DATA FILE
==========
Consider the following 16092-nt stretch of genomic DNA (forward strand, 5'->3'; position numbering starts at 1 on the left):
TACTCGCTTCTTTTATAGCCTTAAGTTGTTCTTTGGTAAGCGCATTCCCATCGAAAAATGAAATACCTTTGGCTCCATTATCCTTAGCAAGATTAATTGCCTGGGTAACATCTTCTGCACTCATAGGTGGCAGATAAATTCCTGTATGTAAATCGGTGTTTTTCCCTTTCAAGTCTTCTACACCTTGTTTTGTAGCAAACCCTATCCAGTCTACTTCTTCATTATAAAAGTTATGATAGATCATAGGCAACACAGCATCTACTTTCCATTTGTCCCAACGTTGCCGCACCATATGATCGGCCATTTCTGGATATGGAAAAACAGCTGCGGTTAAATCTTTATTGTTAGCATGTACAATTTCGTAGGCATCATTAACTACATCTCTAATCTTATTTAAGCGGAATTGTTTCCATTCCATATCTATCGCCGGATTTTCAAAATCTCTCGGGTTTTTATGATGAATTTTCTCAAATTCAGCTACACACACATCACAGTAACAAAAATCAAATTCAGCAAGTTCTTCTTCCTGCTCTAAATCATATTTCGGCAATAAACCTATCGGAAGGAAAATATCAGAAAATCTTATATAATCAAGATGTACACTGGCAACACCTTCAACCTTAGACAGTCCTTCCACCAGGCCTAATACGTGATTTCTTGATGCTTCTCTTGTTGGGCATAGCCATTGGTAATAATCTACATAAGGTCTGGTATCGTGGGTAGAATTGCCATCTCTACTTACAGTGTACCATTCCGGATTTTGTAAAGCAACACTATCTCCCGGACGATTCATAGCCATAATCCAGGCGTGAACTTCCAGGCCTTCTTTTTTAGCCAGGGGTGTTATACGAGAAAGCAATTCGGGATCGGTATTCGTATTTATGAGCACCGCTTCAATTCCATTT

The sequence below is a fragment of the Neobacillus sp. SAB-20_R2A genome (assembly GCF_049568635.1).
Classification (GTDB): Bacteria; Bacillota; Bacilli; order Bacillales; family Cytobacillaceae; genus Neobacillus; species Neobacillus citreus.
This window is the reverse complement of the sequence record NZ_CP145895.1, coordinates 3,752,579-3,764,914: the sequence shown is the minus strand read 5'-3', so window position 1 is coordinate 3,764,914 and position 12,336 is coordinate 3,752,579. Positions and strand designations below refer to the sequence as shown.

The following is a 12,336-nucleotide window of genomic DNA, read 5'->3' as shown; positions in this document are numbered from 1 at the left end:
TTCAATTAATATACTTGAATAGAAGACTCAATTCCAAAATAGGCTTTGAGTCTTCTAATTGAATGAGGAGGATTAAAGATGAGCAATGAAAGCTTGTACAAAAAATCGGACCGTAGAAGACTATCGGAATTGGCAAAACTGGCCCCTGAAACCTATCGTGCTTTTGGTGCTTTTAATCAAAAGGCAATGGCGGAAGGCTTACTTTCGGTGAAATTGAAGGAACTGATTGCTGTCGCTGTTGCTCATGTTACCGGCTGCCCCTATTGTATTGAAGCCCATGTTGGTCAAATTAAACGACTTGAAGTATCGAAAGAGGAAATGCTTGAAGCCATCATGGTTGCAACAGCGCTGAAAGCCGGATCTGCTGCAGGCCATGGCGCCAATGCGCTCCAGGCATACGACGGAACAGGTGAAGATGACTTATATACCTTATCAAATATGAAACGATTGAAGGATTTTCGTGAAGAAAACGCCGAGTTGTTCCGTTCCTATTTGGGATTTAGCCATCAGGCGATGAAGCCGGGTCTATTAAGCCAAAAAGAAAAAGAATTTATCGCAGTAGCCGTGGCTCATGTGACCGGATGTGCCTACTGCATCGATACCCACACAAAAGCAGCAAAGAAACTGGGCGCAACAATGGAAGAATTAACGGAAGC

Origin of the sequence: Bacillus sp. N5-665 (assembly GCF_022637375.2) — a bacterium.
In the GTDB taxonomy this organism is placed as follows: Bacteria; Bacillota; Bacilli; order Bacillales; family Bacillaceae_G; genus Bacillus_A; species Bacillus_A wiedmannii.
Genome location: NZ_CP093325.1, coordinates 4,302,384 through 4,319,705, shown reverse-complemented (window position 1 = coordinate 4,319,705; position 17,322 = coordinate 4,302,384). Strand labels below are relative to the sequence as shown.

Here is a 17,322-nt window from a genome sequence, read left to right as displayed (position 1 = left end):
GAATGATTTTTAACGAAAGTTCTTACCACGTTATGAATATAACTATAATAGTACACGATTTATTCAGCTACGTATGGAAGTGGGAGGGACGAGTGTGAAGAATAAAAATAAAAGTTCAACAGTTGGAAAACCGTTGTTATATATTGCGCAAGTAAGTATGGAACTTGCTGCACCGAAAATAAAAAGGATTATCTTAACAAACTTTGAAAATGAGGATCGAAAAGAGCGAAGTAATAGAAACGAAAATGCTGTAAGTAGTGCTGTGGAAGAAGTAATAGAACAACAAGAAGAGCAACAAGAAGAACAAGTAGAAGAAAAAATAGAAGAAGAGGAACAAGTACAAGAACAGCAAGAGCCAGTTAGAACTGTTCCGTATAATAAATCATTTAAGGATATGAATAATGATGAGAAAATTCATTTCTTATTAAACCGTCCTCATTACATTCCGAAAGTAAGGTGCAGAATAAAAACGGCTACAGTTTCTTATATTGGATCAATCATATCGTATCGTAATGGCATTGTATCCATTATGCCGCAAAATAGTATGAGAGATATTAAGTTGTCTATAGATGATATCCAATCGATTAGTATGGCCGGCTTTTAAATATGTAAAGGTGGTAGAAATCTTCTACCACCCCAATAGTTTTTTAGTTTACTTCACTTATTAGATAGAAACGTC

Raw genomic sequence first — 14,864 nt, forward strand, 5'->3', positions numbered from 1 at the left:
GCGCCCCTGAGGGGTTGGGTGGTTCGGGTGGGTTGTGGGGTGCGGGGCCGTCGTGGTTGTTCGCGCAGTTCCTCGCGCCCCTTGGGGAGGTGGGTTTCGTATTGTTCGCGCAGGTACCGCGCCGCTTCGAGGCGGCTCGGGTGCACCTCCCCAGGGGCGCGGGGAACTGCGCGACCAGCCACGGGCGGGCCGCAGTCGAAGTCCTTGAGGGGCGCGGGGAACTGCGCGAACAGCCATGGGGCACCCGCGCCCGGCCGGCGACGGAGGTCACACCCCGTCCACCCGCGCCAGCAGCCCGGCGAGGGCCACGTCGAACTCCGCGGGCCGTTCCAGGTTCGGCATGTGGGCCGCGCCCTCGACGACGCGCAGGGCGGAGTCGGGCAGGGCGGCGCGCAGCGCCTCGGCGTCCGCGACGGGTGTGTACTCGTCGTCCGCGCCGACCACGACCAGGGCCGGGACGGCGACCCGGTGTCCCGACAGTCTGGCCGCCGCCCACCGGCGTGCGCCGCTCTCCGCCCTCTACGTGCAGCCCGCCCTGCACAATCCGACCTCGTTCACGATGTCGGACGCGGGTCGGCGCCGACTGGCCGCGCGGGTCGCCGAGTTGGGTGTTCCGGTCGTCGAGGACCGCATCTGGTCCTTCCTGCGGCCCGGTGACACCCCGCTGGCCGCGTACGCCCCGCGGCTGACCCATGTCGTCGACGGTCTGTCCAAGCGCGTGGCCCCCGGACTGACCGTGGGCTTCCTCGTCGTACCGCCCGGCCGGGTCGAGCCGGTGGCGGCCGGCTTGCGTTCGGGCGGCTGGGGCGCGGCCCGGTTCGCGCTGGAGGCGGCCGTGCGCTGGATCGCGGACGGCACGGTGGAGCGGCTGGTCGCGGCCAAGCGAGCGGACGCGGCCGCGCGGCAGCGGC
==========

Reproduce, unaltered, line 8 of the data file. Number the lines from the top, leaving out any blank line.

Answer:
Origin of the sequence: Bacillus sp. N5-665 (assembly GCF_022637375.2) — a bacterium.